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I Remember Balanchine: Recollections of the Ballet Master by Those Who Knew Him Best

I Remember Balanchine: Recollections of the Ballet Master by Those Who Knew Him Best

by Francis Mason

Editorial Reviews

Publishers Weekly - Publisher's Weekly
Observing the mourners gathered at George Balanchine's funeral in 1983, Ballet Review editor Mason asked himself how these colleagues might sustain the legacy of America's foremost choreographer, cofounder of the New York City Ballet. Searching for the answer, he interviewed some 100 people. The resulting anthology of oral histories offers a gargantuan array of 85 voices, including both a virtual who's who of 20th-century ballet and sundry other contributors, though Tanaquil LeClercsic , Suzanne Farrell and Jerome Robbins are not represented. At 600 pages, the spectrum of opinion ranges from adulatory to irreverent: Maria Tallchief concludes, ``As always, George was right,'' while William Weslow recalls, in amusing detail, in what respects Balanchine ``loved the smell of women.'' While some of the oral histories share the inherent flaws of the genre--speakers ramble, and individuality of voice is not always vibrantly present--the collection is a sine qua non of Balanchiniana. (May)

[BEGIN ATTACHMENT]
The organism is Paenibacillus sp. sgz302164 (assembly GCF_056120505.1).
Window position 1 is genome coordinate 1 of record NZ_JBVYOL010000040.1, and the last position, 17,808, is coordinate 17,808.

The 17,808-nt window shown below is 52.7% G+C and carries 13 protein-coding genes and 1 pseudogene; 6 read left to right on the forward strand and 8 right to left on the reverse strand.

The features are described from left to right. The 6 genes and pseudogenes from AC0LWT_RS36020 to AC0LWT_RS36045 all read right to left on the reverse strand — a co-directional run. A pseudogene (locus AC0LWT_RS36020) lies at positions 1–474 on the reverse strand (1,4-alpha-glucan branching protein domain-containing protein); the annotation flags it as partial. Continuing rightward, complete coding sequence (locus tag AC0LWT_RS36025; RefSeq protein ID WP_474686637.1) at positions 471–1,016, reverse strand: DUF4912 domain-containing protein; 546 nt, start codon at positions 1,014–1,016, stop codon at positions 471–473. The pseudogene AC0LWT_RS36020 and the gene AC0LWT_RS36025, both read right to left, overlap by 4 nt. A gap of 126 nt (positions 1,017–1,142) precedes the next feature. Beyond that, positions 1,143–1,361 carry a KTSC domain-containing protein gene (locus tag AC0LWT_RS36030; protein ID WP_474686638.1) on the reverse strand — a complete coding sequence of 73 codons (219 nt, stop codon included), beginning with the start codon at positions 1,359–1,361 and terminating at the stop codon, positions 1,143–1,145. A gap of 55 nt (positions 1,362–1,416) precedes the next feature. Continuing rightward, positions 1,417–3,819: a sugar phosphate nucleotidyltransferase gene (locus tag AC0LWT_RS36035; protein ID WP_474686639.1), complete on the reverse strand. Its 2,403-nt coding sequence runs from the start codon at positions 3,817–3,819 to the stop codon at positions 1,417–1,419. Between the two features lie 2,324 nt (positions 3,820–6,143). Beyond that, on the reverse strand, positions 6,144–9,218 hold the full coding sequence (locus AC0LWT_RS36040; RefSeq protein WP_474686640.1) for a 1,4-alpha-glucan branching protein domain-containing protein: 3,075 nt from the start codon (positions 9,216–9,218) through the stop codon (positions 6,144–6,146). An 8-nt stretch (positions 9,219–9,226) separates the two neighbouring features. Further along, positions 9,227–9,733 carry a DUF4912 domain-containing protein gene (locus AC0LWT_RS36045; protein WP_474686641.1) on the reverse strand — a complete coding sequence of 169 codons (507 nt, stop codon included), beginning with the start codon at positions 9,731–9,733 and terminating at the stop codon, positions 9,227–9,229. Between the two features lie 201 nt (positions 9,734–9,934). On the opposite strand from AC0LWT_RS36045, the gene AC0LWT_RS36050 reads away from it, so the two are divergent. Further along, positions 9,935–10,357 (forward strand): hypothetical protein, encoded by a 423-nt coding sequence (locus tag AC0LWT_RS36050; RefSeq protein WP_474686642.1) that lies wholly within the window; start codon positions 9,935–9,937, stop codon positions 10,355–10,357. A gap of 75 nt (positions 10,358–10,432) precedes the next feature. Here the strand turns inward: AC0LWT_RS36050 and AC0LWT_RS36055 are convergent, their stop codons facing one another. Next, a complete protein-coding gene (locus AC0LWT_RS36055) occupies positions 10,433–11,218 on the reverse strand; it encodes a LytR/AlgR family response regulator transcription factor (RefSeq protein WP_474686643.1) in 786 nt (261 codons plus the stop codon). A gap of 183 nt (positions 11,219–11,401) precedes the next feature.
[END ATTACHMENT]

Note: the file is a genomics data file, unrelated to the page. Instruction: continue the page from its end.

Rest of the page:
Library Journal - Library Journal
Since the death of choreographer George Balanchine in 1983, a spate of books illuminating his life and career have been published (e.g., Alexandra Danilova's Choura , Knopf, 1986; Gelsey Kirkland's Dancing on My Grave , LJ 11/1/86; Suzanne Farrell's Holding on to the Air , LJ 9/15/90). The 85 reminiscences collected here by Mason, Balanchine's longtime coauthor ( Balanchine's Complete Stories of the Great Ballets , Doubleday, 1977. o.p.), are anything but redundant. In concert, they provide rare glimpses of this multifaceted creative genius. One of the most significant comments about Balanchine comes from Betty Cage, general administrator of the New York City Ballet from 1947 to 1985: ``I don't think there is a definitive portrait of Balanchine. Everybody has a different view, a different perspective.'' All the views provide entertaining, informative reading, most particularly the recollections of ballet historian Yuri Slonimsky, who presents previously unavailable information on Balanchine's early career in Russia. All dance fans will enjoy this important addition to the growing literature on Balanchine.-- Joan Stahl, National Museum of American Art, Washington, D.C.

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The Doubleday Religious Publishing Group
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1st ed

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